Now that we are at the end of Committee, I will not detain your Lordships with a detailed explanation of Amendments 171N to 171Q in my name and that of the noble Baroness, Lady Brinton, for whose expert and committed support I am most grateful—they are self-explanatory. They are there because current anti-bullying policies are simply not achieving the eradication of bullying in school cultures, with all its damaging effects on well-being, mental health and education itself.
Bullying is particularly harmful when it is on the basis of an attribute which is part of the child’s identity—a protected characteristic such as race, for example—and so we have focused on that, as a means of reinforcing the public sector equality duty. Bullying is ascribed as the cause of a large proportion of the drop-out from secondary school of Gypsy, Traveller and Roma children, among others, although there is a regrettable absence of targeted data. It is relevant that 76% of Gypsy, Traveller and Roma children surveyed felt a need to hide their identity. That is a shameful admission.
Many anecdotes testify to inaction on the part of teachers when faced with complaints of bullying. In some cases, they may simply not know what to do. I draw the Committee’s attention to a letter from the chair of the Education Select Committee, Robert Halfon MP, to the Minister for School Standards, where he says:
“witnesses repeatedly raised incidents of bullying and racism faced by children, from both their peers and teachers. Many ethnic minority groups experience bullying, including Gypsy, Roma and Traveller pupils however, there are no official statistics which break these cases down by ethnicity. We believe that, to understand the scale of the issue and the impact it has upon educational outcomes, local authorities should work with schools to better understand the extent of the problem”.
Incidentally, how surprised and disappointed would Robert Halfon be to see a Report stage of the Bill ahead of the regulatory review? Following the Select Committee, we think the incidence of bullying must be made more salient in local authority records, with a register of incidents and necessary information about them. Our amendments also require parents to be fully informed, if the child consents, soon after the incident. We think the prevalence of bullying in local authority areas must be made known to the Secretary of State, so that remedial action can be taken if this violence against children is getting out of control. These amendments would go far to really make bullying on the grounds of identity unacceptable, and I hope the Minister will agree.
My Lords, I will say a few brief words on these amendments. The noble Lord, Lord Watson, undersold the point he is making slightly, because for many people the disparity between verbal skills and written skills is actually a sign of special educational needs. Dyslexia is the classic example of this, and often dyspraxia as well. It is also the coping mechanism—the primary coping mechanism—by which people handle this. I put my hand up as an example of that. If people can explain their case verbally, they stand a chance of getting some form of accommodation on a casual basis. If you have the ability to come forward and explain yourself to a new teacher in a classroom—this was drummed into me from an early age—the teacher then has the chance of making some response that is appropriate. If you are terrified of doing this, or not told how to do so, then you have another problem. The ability to talk coherently is incredibly important, as it underpins just about everything else that goes through.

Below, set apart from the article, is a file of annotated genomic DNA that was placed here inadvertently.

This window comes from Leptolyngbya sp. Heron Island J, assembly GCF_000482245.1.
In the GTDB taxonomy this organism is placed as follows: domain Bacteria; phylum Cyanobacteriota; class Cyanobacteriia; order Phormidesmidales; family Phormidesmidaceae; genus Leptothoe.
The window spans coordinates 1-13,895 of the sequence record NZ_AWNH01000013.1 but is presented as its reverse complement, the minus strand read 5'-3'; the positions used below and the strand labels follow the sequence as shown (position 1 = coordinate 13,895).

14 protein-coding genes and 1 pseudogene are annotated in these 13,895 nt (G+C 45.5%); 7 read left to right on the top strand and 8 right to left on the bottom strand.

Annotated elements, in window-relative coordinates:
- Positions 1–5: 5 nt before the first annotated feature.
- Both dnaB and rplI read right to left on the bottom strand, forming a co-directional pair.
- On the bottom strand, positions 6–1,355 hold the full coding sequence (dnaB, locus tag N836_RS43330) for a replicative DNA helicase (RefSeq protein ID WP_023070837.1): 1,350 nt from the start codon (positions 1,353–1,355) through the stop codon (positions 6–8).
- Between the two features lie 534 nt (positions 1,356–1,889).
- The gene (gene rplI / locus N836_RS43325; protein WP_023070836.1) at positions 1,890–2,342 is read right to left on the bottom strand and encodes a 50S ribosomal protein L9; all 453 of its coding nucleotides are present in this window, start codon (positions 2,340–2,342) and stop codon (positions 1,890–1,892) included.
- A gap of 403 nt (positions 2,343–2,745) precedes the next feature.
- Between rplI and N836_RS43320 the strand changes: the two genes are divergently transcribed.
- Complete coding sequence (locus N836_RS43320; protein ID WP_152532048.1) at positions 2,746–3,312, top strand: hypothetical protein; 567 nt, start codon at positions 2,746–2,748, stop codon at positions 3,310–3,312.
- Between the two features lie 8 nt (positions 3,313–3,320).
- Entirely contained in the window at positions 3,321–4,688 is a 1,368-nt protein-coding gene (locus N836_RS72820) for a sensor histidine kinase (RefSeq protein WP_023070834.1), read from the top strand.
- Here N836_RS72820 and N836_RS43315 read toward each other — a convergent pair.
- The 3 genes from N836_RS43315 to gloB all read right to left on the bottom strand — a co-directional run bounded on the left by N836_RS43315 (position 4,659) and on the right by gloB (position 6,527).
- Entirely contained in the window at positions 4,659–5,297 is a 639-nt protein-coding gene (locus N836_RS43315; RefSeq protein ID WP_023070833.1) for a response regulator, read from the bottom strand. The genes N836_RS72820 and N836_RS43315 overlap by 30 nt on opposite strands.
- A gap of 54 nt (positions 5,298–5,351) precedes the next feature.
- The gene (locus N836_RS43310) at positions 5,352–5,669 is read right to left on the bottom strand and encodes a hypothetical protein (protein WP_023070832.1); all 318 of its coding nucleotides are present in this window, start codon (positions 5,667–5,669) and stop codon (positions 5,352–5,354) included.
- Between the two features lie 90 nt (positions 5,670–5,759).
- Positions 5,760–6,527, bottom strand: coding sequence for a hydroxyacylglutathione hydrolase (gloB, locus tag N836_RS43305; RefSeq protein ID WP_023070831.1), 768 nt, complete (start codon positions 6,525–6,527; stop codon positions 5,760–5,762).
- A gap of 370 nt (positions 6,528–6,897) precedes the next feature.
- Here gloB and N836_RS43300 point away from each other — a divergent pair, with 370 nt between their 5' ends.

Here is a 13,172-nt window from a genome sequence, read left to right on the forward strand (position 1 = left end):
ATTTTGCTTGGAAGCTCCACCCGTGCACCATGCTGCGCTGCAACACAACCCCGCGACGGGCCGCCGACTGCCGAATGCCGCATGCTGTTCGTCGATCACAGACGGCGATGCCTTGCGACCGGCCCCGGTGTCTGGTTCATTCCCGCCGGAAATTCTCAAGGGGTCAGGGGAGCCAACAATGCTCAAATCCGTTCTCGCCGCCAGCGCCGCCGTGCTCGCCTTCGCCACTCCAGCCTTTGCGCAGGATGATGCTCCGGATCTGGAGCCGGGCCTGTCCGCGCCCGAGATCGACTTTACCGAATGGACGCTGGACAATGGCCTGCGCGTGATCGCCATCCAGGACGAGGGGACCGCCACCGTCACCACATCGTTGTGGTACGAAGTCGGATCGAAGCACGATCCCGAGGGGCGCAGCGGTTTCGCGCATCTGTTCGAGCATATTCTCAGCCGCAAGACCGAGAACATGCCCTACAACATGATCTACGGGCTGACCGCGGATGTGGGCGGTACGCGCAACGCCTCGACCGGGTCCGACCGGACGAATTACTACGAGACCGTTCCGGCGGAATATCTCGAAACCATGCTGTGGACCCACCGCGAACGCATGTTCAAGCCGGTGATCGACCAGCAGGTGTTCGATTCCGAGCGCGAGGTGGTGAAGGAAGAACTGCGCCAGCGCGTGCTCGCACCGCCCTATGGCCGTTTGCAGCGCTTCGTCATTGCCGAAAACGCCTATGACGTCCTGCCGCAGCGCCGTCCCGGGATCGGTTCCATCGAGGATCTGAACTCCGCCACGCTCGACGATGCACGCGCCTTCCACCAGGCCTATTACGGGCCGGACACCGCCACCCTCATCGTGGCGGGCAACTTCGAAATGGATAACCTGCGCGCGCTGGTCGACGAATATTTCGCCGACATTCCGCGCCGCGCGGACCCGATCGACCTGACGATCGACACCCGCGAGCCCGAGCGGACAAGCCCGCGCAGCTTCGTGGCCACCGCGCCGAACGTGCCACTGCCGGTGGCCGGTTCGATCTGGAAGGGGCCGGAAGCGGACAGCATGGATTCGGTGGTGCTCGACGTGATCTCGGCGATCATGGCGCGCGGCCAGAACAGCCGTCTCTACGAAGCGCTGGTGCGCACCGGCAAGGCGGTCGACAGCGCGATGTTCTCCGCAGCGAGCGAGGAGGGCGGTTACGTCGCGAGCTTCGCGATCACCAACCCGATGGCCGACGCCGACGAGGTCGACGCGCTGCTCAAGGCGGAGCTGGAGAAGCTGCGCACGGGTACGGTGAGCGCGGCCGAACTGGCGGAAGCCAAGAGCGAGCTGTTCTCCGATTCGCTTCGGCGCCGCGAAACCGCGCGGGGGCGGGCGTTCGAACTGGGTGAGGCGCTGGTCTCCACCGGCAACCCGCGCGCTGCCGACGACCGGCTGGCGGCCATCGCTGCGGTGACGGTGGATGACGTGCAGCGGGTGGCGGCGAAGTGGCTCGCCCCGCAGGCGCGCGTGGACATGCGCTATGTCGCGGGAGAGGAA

I know this is not exactly what the noble Lord was driving at, given the tone of all the discussion so far, but I hope that when the Minister responds she will have some idea of how disparities between expected verbal communication are going to figure in the Government’s thinking when it comes to things such as the new version of special educational needs. The Government must have a little guidance on this already. I know they are having a review; there must be some undertaking of what is going to happen. The interventions we have spoken about, with a speech and language facility and support, are incredibly important, because the whole thing is underpinned by the ability to talk. Very few people master good written language if they cannot at least talk coherently. Can the Minister give us some idea of how they are planning to bring these two together? If they do not, they are missing a trick, and also the identification of a need that is very important for dealing with many problems in our education system.
These amendments are hugely important. There is a rhyme, is there not?
“Sticks and stones may hurt my bones, but words can never harm me.”
But how wrong that is. Words are very harmful and are often used by bullies. However, it is not just the person being bullied who needs support; it is also the bully themselves. Many of the bullies have real problems, and we must not forget that.
Secondly, we have made tremendous strides on bullying issues at schools. I pay tribute to the work that schools have done over the past decade or so on the issue of bullying there. I was quite shocked when my noble friend Lady Brinton said that many—or some— schools still do not have anti-bullying policies, as I thought they were a requirement. I thought that this was one of the things Ofsted looks at when it inspects schools, particularly for safeguarding reasons. My noble friend Lord Addington is absolutely right that it should be part of teacher training—it is not because of time constraints—as dealing with incidents of bullying is quite a complex issue. Teachers need to feel supported and equipped to be able to deal with it.